GLOBAL - Asset managers are making concerted efforts to reassure pension funds and other clients over their exposure to US sub-prime asset-backed securities.
Denis Gould, head of UK fixed income at AXA Investment Managers, said the firm had clients asking how their portfolios were performing in the current turmoil.
"We have been proactive in communicating, believing that it is natural for clients to want information about how they are affected by the unusual conditions," said Gould.
Keith Patton, head of fixed income, Europe, at Aberdeen Asset Management, added: "As there are a lot of conduits and a lot of structured products, it is not obvious what people own so most clients have been trying to find out whether we own any of the 'toxic debt' and we have none of that exposure at all. So, for our European clients, there are none of those issues."
He noted that while Aberdeen did have some exposure to mortgage-backed securities, they were AAA rated, putting them out of danger.
"[Even] if clients have not wanted reassurance, we have actively called them up and provided them with that reassurance,"said Patton.
Nicholas Bence-Trower, client director in UK institutional at Schroders, agreed: "It is something clients are keeping an eye on, and it is our job to keep them up to speed on unprecedented market conditions, so nothing comes as a shock to them."
In a circular sent out to Schroders clients, David Harris, product manager - US fixed income, explained the types of investments that had led to hedge fund failure and general stress in the fixed income market were not owned by Schroders funds.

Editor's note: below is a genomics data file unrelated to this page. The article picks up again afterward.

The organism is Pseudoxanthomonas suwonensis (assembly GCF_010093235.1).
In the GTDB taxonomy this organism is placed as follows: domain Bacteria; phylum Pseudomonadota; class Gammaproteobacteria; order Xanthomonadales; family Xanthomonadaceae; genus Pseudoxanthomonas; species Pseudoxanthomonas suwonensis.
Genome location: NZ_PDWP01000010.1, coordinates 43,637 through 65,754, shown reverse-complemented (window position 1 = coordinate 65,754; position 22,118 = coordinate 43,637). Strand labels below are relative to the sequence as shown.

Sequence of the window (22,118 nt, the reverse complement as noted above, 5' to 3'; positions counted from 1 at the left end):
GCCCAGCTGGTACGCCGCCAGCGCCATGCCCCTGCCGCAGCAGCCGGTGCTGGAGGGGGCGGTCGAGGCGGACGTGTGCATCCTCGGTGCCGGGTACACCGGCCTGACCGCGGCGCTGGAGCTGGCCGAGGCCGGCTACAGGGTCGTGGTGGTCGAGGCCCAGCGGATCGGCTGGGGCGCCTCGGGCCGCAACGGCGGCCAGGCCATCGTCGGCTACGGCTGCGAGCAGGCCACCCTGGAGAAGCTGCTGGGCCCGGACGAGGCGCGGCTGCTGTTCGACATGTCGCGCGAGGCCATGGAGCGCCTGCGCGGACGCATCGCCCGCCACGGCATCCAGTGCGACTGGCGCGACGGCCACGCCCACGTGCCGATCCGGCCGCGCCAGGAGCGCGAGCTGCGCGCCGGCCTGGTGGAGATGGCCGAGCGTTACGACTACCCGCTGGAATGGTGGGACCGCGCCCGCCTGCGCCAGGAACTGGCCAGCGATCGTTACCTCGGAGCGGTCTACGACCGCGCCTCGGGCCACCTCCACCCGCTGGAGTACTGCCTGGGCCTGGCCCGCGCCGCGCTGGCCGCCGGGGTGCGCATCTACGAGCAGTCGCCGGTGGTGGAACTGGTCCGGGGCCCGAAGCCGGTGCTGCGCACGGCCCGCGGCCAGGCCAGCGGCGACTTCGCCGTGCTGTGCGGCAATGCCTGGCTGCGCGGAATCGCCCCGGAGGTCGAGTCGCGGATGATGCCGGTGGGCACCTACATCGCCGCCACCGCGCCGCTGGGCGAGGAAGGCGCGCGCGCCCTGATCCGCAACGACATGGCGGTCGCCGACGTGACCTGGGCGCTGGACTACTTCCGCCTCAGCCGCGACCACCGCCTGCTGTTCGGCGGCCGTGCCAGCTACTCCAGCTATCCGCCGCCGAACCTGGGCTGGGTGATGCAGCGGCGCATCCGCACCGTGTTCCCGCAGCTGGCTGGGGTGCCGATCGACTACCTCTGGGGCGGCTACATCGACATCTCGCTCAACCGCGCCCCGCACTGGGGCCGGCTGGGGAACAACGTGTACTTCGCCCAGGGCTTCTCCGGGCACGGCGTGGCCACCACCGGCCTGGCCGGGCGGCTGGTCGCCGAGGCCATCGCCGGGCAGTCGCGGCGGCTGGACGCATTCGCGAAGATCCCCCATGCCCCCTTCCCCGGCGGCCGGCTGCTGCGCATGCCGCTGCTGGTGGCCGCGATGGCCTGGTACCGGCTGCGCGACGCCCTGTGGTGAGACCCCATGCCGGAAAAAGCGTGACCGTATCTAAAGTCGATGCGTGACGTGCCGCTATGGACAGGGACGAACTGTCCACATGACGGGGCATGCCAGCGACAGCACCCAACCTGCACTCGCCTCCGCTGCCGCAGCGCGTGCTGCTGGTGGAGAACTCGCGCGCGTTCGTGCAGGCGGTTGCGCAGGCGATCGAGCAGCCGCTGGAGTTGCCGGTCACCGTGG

"We do not own collateralised debt obligations, which can have high concentrations of risky or lower-rated loans. We have almost no subordinated (non-AAA rated) bonds issued after 2004, when mortgage underwriting standards were significantly relaxed," stated the circular.
"The funds are well-positioned and should not be significantly affected by sub-prime and/or hedge fund distress, though some mark-to-market risk is possible over the short run."
It would seem efforts on the part of asset managers to head off any worries over the sub-prime crisis have been successful: in response to this month's Global Pensions 100 Panel, which asked pension funds whether they were concerned about their direct or indirect exposure to the sub-prime crisis, 67% of respondents claimed to be unconcerned, while only 21% admitted to being worried.
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